Cabot Saint Lucia: Beach Access

Editor’s Note: This week, I’m focusing on the concerns that have been raised in Saint Lucia over Ben Cowan-Dewar’s latest golf development, Cabot Saint Lucia. First up: beach access.



Finola Jennings Clark says when she first heard that Cabot, the golf resort company founded by Torontonian Ben Cowan-Dewar and his American partner Mike Keiser, was looking at establishing in

Finola Jennings Clark

Finola Jennings Clark

Saint Lucia, she reached out to them via social media:

When I first contacted them…I said, “I hear you’re coming” and I didn’t say, “We don’t want you,” I said, “I’d just like to alert you to the fact that that coast is used by many people in different ways and it would be really good if you could plan to include a coastal path in your proposed development, so that you could work alongside the community.”

That was in 2015 when, by Cowan-Dewar’s own reckoning (see the MBC clip below), he first visited Saint Lucia and was “immediately taken by the natural beauty of the whole island” but particularly by the site he’d come to view — some 360 acres previously earmarked for a Raffles golf resort and real estate development. (As Clark pointed out, 360 acres of land is significant in Saint Lucia, an island that is 43 km long and 23 km wide at its widest — so small compared to Cape Breton, which is about 175 km long by 135 km at its widest, let alone compared to Canada.)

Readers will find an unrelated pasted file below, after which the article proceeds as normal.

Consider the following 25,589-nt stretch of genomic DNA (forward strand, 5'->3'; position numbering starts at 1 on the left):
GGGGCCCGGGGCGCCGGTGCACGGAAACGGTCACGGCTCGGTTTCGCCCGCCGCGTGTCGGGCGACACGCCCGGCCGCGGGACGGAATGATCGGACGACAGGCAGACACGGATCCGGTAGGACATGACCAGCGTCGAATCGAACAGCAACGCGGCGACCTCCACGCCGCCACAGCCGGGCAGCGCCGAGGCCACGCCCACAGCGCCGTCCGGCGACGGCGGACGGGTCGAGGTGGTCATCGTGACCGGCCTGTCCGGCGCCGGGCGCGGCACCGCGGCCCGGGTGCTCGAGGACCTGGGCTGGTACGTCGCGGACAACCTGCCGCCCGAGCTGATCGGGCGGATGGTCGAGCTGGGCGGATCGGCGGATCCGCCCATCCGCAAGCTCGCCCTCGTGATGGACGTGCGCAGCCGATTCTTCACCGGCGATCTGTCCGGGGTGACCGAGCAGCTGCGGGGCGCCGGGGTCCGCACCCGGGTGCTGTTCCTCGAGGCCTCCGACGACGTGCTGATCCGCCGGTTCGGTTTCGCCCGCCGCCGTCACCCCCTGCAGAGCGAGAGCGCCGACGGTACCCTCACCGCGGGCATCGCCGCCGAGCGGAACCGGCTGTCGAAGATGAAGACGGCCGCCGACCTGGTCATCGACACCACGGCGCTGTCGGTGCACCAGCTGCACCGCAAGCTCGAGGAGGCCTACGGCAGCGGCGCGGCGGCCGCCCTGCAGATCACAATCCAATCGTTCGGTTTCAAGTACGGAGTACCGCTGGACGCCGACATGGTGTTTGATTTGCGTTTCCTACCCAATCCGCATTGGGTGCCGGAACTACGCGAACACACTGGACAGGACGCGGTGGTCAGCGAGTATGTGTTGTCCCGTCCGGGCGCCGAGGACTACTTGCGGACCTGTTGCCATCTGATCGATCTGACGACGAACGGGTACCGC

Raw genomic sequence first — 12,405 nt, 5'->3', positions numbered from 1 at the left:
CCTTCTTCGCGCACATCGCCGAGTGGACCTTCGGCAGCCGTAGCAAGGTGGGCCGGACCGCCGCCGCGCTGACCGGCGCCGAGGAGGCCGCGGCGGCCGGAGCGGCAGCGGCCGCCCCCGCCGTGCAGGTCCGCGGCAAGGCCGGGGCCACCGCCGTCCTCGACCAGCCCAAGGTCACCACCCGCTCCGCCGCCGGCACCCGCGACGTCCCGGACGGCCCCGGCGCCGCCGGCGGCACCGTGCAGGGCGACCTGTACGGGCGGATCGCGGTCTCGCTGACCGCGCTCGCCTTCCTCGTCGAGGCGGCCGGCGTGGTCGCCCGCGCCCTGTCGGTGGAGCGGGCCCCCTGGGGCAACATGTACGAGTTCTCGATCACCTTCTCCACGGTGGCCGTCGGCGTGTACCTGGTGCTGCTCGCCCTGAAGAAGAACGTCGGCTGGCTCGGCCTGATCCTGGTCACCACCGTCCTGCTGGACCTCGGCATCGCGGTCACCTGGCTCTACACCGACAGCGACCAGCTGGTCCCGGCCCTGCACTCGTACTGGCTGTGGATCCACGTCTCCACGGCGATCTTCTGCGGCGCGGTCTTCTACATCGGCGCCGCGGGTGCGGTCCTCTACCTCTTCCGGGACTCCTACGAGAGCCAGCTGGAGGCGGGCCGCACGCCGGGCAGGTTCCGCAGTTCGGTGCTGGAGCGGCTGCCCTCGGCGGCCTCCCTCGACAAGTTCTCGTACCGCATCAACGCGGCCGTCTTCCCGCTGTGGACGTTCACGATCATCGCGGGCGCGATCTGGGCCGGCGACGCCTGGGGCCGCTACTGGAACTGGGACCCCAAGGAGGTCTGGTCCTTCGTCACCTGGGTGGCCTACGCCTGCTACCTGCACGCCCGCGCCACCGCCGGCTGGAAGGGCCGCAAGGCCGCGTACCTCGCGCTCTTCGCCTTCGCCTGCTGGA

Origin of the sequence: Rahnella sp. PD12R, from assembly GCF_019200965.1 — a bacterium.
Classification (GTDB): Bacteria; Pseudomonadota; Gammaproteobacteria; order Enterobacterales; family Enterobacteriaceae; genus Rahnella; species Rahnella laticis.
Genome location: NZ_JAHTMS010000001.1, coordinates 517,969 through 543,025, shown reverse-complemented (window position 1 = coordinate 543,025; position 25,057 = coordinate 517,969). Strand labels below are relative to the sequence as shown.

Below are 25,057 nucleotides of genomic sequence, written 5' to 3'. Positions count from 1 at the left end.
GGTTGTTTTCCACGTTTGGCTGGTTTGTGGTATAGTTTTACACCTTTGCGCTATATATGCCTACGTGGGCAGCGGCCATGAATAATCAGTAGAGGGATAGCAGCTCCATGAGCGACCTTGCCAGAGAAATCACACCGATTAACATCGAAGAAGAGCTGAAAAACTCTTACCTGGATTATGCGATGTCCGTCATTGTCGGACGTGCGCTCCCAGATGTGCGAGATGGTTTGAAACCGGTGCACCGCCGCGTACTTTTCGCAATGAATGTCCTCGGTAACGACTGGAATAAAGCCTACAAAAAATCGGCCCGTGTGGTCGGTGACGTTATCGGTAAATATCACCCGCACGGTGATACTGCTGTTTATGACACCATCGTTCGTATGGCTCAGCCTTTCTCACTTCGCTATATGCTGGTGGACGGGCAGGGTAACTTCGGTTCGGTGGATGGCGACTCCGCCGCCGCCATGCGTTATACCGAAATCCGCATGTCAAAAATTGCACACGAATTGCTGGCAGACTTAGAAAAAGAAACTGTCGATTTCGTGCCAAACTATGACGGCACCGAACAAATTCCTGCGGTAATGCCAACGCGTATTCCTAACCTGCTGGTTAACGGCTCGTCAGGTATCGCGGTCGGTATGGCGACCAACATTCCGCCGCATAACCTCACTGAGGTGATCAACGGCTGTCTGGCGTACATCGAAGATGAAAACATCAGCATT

Clark received no response to her message (“that’s social media,” she says) and she didn’t follow up on it, so the next she heard of the proposed development was in 2019, when Cowan-Dewar arrived for a sod-turning ceremony with then-Saint Lucian Prime Minister (and self-described “product of Canada”) Allen Chastanet.

Soon after, word leaked that the National Insurance Corporation (NIC), Saint Lucia’s pension fund, had lent Cabot EC$27.5 million (CAD$12.5 million) of the EC$37.5 million (CAD$17 million) purchase price for the land. According to Philip J Pierre, then leader of the opposition Saint Lucia Labour Party (now prime minister), at the time of the sod-turning, Cabot didn’t fully own the land, nor had planning approval been granted for the development.

Groundbreaking at Cabot St Lucia held on June 14, 2019 – Jacob Sjöman

Groundbreaking at Cabot St Lucia held on 14 June  2019 (Photo by Jacob Sjöman)

This was the point at which the general public, which had been living in “blissful ignorance,” began paying attention to the Cabot Saint Lucia development, says Clark, who spoke to me by phone from Saint Lucia last week.

[I]t was only really when it became public knowledge that they used the NIC money…that people began to get upset. And because, I think, we had brought also into the mix the whole issue that this project was going to happen and people were going to lose their access to the coast and by then we’d researched what had happened in Canada and we had a little bit of an inkling of what was likely to happen…And so then people started getting frustrated and annoyed.